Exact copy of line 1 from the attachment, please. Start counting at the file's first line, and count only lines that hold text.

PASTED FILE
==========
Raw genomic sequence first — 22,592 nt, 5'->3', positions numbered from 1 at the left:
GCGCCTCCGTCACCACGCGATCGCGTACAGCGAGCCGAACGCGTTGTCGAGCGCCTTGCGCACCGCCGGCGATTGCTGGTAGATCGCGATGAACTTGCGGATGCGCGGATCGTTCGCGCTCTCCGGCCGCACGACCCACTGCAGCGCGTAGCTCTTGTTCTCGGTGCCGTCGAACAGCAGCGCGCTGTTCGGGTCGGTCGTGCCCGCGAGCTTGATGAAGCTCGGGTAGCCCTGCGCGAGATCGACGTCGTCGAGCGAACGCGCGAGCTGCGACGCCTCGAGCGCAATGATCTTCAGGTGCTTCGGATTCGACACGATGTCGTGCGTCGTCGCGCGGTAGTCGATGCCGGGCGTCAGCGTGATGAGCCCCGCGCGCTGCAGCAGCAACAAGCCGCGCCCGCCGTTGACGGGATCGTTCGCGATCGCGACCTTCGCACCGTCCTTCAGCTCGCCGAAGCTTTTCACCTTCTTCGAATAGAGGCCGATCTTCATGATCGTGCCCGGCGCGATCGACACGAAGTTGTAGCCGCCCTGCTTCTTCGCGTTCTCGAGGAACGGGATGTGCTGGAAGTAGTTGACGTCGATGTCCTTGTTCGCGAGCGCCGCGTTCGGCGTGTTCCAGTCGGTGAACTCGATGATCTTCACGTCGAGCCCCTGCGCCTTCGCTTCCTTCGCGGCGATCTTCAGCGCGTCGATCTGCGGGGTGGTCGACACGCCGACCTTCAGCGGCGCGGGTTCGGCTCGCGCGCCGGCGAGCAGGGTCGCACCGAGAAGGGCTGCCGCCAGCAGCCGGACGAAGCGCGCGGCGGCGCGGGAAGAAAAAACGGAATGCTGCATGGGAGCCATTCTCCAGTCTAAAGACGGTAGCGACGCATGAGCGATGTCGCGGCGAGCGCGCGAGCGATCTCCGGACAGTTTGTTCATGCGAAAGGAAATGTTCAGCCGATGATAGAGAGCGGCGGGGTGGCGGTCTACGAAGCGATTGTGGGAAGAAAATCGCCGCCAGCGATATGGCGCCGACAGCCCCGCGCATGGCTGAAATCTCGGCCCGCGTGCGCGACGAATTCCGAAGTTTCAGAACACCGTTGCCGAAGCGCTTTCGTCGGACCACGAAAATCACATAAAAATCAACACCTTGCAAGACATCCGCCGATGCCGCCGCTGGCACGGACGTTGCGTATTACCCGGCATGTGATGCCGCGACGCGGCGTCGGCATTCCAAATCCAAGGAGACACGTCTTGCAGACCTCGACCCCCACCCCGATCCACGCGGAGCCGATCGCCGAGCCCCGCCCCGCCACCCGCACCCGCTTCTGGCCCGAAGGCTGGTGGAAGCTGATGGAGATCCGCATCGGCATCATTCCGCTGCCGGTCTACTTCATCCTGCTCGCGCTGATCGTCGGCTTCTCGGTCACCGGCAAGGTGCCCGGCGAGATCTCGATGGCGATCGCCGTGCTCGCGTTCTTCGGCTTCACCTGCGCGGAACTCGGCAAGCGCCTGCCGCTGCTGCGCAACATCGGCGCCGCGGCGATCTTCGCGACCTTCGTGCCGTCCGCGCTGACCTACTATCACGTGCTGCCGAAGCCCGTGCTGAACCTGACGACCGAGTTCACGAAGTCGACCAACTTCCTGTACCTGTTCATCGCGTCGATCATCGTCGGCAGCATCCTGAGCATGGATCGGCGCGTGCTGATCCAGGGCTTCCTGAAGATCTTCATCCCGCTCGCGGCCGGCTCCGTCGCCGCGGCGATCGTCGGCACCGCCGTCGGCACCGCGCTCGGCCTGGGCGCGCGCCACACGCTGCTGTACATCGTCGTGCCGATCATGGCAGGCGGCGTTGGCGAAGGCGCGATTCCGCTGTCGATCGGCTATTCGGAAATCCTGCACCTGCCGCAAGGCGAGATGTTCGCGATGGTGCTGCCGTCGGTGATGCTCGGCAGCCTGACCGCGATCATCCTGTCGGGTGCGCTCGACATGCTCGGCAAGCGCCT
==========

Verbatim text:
Raw genomic sequence first — 22,592 nt, 5'->3', positions numbered from 1 at the left: